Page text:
Protecting Your Business's Name
You've invested serious time and effort coming up with a unique name for your business, and you want to be sure you've done everything you can to protect it. But are there legal steps you can take to do that?
Absolutely. If yours is the first business to use the name, you can protect it so that no one else can use it without your prior permission. And the proper way to protect a business name from use by others is to register it as a trade name.
A trade name is one of several intangibles you have that the law refers to as "intellectual property." Simply put, intellectual property is something that's created by the human mind such as an idea, an invention, a unique name, and artistic and literary expressions. Intellectual property law is the system of federal and state laws enacted to allow the creator of some form of intellectual property to protect and limit its use so that the creator can maximize the financial gain from the property.
There are various types of intellectual property, each with its own legal method for protecting it:
- Patent law concerns the protection of mental creations such as inventions. Patentable creations included zippers, drugs, Velcro, even the various Ronco devices sold on late night infomercials.
- Copyright law gives protection to the creations of authors, composers, artists and computer programmers, among others, and covers books, music, speeches, magazines, newspapers, films, plays, songs, art, software, websites, and more.
- Trade secret law protects confidential business information such as recipes, manufacturing processes, magic tricks, and medical and perfume formulations.
- Trademark law protects brand names, designs, logos, sounds and so forth that are associated with certain products or services. For instance, the name "Xerox" refers to a brand of photocopiers, the name "Blockbuster" is a trade name for a video rental service, and the design of an apple used by the Apple computer brand is a logo, all of which are protected by trademark law.
Trademark law may also protect names under which a company or person does business. Proctor & Gamble is a trade name associated with a particular business, and "Ivory" is a trademark of Proctor & Gamble since it's a brand name associated with a certain type of soap manufactured and sold by that company. Chevrolet is both a trade name that refers to the motor company as well as a trademark that refers to an automobile brand.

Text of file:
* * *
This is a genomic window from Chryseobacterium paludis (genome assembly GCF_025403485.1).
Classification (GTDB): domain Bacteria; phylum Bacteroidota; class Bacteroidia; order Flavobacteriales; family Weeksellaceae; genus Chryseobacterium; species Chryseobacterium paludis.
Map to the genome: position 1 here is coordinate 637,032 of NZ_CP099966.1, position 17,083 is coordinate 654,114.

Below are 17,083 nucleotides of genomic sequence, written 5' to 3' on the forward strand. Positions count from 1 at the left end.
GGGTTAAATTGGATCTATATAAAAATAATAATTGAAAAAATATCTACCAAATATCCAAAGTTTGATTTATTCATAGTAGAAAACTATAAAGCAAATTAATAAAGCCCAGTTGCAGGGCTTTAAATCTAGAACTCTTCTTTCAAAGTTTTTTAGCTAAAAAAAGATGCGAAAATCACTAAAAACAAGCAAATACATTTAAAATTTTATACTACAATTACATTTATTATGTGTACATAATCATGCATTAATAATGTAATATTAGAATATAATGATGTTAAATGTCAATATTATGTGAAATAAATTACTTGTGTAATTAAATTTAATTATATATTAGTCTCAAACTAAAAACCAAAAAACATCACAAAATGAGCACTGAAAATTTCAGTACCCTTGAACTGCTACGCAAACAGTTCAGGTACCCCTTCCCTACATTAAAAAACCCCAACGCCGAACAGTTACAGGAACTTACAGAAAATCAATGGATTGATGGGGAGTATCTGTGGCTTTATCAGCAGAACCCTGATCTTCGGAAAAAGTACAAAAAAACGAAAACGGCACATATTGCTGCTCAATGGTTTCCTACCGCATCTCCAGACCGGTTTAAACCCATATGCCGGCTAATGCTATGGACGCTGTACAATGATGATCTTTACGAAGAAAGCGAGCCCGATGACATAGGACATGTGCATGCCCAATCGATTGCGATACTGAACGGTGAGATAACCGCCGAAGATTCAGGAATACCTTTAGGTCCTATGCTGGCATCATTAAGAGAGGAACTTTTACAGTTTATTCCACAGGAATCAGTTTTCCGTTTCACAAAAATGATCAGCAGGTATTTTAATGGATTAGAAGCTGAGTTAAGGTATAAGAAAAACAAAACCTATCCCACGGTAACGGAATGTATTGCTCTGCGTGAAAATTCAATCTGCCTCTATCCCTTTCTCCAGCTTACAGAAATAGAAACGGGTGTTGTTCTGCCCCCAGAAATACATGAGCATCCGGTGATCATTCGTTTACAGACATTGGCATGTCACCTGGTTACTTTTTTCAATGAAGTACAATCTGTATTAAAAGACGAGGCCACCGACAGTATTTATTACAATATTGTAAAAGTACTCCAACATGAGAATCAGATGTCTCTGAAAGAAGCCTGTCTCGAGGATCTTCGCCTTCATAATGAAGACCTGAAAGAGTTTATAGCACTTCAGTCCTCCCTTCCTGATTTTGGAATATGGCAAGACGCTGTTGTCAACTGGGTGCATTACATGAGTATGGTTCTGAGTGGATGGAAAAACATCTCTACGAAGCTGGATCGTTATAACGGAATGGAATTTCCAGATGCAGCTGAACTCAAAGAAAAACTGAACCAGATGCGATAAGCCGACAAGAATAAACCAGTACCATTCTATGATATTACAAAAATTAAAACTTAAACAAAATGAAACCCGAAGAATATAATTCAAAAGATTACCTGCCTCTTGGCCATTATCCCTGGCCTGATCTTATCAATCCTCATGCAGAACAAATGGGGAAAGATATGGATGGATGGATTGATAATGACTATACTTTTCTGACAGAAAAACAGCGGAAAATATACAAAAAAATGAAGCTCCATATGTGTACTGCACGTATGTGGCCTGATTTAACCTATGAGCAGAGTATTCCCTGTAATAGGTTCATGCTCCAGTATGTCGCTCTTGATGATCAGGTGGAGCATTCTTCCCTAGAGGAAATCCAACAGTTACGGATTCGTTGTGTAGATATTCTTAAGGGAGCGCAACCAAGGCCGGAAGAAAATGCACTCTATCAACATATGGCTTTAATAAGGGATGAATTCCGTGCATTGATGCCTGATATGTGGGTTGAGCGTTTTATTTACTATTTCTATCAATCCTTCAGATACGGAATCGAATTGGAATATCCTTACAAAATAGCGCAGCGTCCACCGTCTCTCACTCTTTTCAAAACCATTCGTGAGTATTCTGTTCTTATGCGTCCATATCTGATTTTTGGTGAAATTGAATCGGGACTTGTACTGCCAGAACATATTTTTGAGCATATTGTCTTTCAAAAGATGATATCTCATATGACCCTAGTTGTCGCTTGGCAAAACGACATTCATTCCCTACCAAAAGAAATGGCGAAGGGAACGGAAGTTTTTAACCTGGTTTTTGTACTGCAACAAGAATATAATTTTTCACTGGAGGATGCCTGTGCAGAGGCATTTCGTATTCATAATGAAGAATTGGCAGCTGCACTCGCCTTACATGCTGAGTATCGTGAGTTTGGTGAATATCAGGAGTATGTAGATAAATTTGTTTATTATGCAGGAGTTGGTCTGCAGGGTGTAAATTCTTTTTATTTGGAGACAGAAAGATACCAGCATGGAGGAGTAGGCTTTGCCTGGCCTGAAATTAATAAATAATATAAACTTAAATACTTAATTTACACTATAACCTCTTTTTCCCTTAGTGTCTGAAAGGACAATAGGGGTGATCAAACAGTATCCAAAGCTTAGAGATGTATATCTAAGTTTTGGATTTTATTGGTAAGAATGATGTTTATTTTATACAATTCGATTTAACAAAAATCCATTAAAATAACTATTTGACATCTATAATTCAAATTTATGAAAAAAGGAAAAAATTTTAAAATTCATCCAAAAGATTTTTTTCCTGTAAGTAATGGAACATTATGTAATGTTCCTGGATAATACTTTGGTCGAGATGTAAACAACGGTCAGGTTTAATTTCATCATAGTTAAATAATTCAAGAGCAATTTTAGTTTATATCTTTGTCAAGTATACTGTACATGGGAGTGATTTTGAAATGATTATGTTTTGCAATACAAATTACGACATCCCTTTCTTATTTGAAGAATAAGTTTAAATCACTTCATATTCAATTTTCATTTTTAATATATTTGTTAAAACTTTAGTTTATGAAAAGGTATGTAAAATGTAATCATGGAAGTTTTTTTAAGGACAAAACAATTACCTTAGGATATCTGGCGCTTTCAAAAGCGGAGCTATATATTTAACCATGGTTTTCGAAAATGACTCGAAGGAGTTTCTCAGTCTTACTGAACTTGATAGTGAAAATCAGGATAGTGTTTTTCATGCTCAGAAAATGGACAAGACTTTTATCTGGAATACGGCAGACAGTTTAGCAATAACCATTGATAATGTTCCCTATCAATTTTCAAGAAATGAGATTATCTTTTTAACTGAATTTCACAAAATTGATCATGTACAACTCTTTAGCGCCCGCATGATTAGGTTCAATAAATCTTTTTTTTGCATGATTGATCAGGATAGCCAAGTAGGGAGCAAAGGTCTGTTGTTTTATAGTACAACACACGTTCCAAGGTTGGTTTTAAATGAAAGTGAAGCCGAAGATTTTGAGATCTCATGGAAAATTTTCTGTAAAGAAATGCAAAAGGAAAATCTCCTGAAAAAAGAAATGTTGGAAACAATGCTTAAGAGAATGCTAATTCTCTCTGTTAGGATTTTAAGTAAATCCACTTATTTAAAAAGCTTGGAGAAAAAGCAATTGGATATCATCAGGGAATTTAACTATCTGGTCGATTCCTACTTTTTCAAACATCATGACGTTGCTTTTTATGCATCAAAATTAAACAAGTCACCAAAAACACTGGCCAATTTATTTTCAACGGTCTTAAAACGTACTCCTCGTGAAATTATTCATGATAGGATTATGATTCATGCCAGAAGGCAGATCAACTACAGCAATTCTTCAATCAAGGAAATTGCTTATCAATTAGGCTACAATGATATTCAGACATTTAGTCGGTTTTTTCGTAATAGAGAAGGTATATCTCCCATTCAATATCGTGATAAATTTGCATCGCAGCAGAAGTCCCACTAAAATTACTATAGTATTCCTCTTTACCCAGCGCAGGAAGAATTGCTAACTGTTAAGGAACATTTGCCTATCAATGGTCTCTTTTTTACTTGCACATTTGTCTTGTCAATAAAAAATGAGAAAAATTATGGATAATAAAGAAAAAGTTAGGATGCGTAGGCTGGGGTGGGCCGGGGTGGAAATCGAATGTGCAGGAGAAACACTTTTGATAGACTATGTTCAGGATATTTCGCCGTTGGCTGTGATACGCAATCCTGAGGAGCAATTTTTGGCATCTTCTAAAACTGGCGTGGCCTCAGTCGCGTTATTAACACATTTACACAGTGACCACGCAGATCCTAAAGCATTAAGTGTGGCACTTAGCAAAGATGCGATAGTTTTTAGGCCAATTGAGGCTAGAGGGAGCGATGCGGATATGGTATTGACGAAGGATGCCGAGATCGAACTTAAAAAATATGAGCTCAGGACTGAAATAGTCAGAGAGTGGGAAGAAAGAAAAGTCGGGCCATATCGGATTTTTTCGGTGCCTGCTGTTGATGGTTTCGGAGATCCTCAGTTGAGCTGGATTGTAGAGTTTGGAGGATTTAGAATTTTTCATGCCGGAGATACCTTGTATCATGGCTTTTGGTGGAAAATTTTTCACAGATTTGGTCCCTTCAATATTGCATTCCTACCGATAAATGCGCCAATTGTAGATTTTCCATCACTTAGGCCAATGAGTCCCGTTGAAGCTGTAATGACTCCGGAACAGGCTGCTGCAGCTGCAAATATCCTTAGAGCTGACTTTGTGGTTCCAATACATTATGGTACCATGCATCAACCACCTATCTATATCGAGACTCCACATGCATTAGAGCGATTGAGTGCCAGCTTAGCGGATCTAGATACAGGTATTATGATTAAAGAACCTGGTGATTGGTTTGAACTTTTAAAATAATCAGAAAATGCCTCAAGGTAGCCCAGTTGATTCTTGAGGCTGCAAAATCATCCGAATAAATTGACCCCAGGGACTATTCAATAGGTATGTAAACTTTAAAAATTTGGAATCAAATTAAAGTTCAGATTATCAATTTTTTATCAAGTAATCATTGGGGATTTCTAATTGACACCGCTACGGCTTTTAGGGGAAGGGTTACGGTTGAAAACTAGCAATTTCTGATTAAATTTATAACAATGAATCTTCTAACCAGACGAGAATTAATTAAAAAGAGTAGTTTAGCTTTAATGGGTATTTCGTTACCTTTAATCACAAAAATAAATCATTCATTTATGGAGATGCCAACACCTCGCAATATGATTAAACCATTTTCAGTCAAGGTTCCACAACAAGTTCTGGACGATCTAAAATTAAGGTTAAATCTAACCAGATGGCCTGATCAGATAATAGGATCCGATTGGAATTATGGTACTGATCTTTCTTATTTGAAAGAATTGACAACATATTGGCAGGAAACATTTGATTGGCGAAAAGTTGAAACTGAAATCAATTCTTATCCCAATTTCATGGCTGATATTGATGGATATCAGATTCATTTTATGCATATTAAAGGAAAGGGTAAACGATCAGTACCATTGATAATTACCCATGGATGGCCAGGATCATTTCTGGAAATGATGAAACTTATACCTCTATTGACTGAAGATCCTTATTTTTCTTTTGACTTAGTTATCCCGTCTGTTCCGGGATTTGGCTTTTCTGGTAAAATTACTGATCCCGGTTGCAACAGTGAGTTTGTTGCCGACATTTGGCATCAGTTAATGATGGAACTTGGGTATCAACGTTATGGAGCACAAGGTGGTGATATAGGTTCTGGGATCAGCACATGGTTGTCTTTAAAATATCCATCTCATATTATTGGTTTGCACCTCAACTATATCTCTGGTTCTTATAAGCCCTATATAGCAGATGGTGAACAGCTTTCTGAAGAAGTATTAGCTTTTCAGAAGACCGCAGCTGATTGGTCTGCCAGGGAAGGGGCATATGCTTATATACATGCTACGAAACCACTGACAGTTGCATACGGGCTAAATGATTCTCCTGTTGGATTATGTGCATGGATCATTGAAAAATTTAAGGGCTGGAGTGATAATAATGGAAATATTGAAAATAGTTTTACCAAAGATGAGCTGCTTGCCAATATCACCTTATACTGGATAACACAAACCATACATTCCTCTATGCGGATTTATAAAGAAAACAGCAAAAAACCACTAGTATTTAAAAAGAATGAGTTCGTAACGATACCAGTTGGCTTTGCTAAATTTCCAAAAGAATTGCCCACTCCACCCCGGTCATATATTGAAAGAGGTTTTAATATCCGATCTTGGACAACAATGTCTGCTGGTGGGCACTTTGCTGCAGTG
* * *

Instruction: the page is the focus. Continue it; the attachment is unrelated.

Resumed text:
Generally, the steps you'll need to take to trademark your business name include the following:
- Do a trade name search on the U.S. Patent and Trademark Office website to make sure it's not too similar to an existing trade name.
- Complete and file (in paper or online) with the U.S. Patent and Trademark Office either an "Intent to Use Application" or an "Application for Mark in Use," depending on whether you've begun using the trade name yet.
- Use the trade name in commerce as required.
- Await action by the Patent and Trademark Office. They'll contact you and advise you whether a patent or trademark already exists and whether your application was correctly filed.
- Upon acceptance of your application, your trade name will be published in the Official Gazette of the Patent and Trademark Office, publicizing the fact that you've been granted a trademark.
- Protect your trade name by timely renewals of your trademark for that name, consistently use the designations "TM" or "R" immediately following each use of your trade name to give notice of your registration, and stop infringers from using your name by sending the abuser a cease-and-desist letter and filing suit, if necessary.
Putting your name on a store sign or on employees' T-shirts isn't enough to protect your trade name from use by others. If your business name is unique and hasn't been used or registered by someone else, it may qualify for protection under the trademark laws of the United States as well as the trademark laws of your particular state. If you haven't taken any steps to protect your name, now's the time to get started.
For reprints and licensing questions, click here.